Symptoms of food hypersensitivity in relation to sensitization to food and health-related quality of life in children

University dissertation from Stockholm : Karolinska Institutet, Department of Clinical Science and Education, Södersjukhuset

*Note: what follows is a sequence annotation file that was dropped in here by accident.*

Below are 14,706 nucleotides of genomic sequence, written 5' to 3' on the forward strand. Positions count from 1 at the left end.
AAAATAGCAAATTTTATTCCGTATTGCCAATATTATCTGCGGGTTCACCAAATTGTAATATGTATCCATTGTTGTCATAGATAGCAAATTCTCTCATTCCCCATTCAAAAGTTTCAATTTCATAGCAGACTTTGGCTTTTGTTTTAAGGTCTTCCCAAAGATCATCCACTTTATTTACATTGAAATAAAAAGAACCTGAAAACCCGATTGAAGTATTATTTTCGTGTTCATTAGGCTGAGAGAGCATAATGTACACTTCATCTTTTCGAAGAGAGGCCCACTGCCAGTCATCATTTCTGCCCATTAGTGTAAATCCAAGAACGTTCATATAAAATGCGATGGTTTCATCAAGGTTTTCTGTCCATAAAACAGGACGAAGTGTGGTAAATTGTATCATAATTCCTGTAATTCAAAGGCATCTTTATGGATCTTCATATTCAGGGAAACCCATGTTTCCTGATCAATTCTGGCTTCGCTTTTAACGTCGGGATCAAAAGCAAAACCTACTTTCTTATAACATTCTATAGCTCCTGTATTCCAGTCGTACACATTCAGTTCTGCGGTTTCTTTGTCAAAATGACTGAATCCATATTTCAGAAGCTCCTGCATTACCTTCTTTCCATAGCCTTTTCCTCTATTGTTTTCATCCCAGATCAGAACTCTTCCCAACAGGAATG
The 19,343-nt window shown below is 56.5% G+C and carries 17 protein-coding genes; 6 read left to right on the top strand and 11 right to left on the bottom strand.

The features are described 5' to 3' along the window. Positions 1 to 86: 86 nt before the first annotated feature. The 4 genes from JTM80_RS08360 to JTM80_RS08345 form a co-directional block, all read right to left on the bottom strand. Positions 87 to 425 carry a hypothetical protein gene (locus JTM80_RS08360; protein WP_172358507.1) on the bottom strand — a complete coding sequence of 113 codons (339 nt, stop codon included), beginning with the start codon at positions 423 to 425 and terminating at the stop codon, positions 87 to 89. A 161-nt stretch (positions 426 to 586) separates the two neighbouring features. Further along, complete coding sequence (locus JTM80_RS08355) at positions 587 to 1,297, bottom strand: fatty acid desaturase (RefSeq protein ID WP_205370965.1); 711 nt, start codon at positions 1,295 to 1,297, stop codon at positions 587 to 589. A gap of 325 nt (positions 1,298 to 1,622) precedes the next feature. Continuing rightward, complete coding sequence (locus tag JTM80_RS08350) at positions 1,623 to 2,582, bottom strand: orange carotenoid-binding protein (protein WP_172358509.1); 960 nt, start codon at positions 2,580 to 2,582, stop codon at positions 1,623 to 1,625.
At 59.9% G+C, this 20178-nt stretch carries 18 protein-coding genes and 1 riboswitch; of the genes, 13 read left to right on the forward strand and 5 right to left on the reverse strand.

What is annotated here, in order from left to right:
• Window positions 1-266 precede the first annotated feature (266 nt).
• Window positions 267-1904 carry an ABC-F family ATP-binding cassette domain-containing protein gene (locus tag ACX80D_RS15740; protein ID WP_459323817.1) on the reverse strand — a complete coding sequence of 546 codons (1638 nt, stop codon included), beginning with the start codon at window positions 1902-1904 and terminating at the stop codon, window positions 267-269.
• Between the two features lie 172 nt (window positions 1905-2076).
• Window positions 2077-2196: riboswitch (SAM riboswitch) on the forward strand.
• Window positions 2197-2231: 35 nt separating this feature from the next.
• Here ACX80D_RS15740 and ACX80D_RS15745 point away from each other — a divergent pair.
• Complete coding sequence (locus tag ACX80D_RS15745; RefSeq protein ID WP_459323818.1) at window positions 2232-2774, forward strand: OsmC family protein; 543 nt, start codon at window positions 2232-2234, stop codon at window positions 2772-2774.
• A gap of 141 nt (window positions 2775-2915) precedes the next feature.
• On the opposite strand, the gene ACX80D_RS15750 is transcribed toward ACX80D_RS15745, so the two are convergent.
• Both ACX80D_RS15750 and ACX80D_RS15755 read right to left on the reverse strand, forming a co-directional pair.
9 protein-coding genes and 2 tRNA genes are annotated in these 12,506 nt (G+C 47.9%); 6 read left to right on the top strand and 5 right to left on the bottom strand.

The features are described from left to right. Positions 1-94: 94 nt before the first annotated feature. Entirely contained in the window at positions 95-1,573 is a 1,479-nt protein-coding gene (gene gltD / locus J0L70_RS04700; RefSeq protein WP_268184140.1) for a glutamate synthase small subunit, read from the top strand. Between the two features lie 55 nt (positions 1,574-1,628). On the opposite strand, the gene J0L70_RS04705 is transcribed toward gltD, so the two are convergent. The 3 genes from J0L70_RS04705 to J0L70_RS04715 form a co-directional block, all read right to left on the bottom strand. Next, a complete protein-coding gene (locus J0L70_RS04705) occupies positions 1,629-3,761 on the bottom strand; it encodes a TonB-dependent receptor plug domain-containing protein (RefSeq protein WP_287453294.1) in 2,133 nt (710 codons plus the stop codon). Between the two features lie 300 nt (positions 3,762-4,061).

Abstract: Intensive research in the field of food hypersensitivity (FHS) and food allergy has resulted in determination of serum levels of IgE antibodies to food above which the probability of demonstrating symptoms is ? 95%. However, data concerning clinical phenotypes of FHS and the relationship between sensitization to food and symptoms are presently scarce. Moreover, research on the impact of FHS on health-related quality of life (HRQL) is still in its infancy. Accordingly, the general aim of this thesis was to characterize children reported by their parents to have FHS with regards to symptoms, sensitization, different phenotypes and the impact on HRQL, employing a population-based study design. A prospective birth cohort (BAMSE) of 4,089 children was followed up to the age of 8-9 years by having their parents fill in questionnaires concerning the children s exposures and health outcomes at various time-points. Blood samples were collected at 4 and 8 years of age for analysis of IgE antibodies to food. At 9 years of age, a separate questionnaire concerning HRQL was filled out by the parents of a subgroup of 1,376 children. Paper I describes different phenotypes of FHS observed in children during their first 8 years of life. An increased risk of having asthma, rhinitis and/or atopic eczema at 8 years of age was seen for children reported to have FHS at an early age. Children who demonstrated only a single symptom of FHS and/or little or no sensitization to food had the most favourable prognosis for later remission of their food-related symptoms Paper II characterizes different aspects of sensitization and reported FHS in 4-year-old children. Half of all the children with gastrointestinal symptoms or atopic dermatitis exhibited only a single symptom and less than 50% of these same children were sensitized to food. Among the children with reported urticaria, facial oedema or wheeze related to food, a majority had multiple symptoms and where sensitized to food as well. Paper III documents a positive association between reported FHS and elevated levels of IgE antibodies to milk, eggs or fish. For peanuts, this association was also significant, although not as pronounced as expected; whereas for soy beans and wheat the association was very weak. The final investigation reveals that as reported by their parents, the HRQL of children with FHS is lower than that of both children with no allergic disease and children suffering from other allergic disorders. This impairment in HRQL was most pronounced for children with food-related symptoms originating from the airways. High levels of IgE antibodies to food were also associated with a reduced HRQL. In conclusion, children demonstrating only a single symptom of FHS and/or no sensitization to food seem to recover from this disease. Increasing levels of IgE antibodies to milk, egg or fish are associated with an enhanced risk of having FHS elicited by these items of food, but this is not seen to the same extent particularly for soy bean, but also for wheat and peanuts. FHS leads to a negatively affected HRQL for both children and their families. This is especially true if the disease is pronounced or associated with high levels of IgE antibodies to food.

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